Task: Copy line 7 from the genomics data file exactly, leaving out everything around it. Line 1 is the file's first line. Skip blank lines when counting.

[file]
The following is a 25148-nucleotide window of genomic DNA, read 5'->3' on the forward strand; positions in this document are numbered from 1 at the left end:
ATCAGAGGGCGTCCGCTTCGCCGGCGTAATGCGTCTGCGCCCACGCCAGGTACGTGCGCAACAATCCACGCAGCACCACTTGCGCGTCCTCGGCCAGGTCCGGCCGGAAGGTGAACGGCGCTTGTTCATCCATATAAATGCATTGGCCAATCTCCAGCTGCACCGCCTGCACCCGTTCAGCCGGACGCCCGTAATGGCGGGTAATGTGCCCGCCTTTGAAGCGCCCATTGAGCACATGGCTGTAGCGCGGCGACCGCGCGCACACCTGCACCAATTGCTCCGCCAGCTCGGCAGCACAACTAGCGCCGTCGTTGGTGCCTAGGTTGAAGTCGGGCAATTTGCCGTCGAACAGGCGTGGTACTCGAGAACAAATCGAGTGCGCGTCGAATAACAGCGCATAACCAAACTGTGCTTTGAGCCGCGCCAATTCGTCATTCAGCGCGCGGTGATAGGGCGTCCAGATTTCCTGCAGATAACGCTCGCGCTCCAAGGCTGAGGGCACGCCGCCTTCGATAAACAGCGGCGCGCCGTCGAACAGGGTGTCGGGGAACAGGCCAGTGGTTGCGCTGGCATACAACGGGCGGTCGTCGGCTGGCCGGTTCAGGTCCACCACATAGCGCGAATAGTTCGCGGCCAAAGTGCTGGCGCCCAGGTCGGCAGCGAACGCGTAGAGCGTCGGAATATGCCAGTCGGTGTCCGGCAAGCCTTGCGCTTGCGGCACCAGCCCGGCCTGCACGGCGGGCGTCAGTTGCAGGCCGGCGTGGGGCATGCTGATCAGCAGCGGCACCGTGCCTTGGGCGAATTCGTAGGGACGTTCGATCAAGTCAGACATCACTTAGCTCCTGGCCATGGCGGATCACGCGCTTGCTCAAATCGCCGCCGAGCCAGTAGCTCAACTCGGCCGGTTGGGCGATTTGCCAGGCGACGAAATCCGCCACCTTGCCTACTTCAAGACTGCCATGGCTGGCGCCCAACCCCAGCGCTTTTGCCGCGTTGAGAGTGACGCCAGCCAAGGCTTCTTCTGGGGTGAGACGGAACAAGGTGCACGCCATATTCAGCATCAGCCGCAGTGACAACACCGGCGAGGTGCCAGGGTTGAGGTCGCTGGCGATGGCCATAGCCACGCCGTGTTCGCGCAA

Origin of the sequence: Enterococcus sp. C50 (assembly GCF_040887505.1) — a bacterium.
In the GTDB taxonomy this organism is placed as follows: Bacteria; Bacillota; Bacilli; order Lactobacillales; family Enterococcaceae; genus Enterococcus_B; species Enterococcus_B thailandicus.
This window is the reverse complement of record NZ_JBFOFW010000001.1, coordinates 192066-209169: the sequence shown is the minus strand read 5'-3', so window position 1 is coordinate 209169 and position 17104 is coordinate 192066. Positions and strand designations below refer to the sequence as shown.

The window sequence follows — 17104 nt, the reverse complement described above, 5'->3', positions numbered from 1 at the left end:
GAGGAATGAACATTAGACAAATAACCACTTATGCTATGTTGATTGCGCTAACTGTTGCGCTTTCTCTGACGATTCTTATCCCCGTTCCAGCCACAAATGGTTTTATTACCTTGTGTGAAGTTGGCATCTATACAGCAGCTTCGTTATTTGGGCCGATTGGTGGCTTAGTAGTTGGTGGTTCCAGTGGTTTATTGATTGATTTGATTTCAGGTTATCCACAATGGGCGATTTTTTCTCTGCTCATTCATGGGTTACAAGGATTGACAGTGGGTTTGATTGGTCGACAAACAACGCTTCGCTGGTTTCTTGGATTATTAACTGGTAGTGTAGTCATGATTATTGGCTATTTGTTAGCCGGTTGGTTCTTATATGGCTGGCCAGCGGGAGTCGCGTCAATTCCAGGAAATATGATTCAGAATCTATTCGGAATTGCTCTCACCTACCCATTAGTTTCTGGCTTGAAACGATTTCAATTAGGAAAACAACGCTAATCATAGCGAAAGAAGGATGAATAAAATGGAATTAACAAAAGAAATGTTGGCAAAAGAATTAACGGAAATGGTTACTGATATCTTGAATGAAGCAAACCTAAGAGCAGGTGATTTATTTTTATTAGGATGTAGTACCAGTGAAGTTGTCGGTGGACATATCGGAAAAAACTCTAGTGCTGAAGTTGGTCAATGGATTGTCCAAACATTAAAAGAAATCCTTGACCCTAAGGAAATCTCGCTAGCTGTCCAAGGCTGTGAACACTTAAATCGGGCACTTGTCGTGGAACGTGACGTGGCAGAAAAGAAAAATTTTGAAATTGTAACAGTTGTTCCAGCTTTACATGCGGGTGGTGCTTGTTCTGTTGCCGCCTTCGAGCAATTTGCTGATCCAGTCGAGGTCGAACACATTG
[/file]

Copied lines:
GAGGAATGAACATTAGACAAATAACCACTTATGCTATGTTGATTGCGCTAACTGTTGCGCTTTCTCTGACGATTCTTATCCCCGTTCCAGCCACAAATGGTTTTATTACCTTGTGTGAAGTTGGCATCTATACAGCAGCTTCGTTATTTGGGCCGATTGGTGGCTTAGTAGTTGGTGGTTCCAGTGGTTTATTGATTGATTTGATTTCAGGTTATCCACAATGGGCGATTTTTTCTCTGCTCATTCATGGGTTACAAGGATTGACAGTGGGTTTGATTGGTCGACAAACAACGCTTCGCTGGTTTCTTGGATTATTAACTGGTAGTGTAGTCATGATTATTGGCTATTTGTTAGCCGGTTGGTTCTTATATGGCTGGCCAGCGGGAGTCGCGTCAATTCCAGGAAATATGATTCAGAATCTATTCGGAATTGCTCTCACCTACCCATTAGTTTCTGGCTTGAAACGATTTCAATTAGGAAAACAACGCTAATCATAGCGAAAGAAGGATGAATAAAATGGAATTAACAAAAGAAATGTTGGCAAAAGAATTAACGGAAATGGTTACTGATATCTTGAATGAAGCAAACCTAAGAGCAGGTGATTTATTTTTATTAGGATGTAGTACCAGTGAAGTTGTCGGTGGACATATCGGAAAAAACTCTAGTGCTGAAGTTGGTCAATGGATTGTCCAAACATTAAAAGAAATCCTTGACCCTAAGGAAATCTCGCTAGCTGTCCAAGGCTGTGAACACTTAAATCGGGCACTTGTCGTGGAACGTGACGTGGCAGAAAAGAAAAATTTTGAAATTGTAACAGTTGTTCCAGCTTTACATGCGGGTGGTGCTTGTTCTGTTGCCGCCTTCGAGCAATTTGCTGATCCAGTCGAGGTCGAACACATTG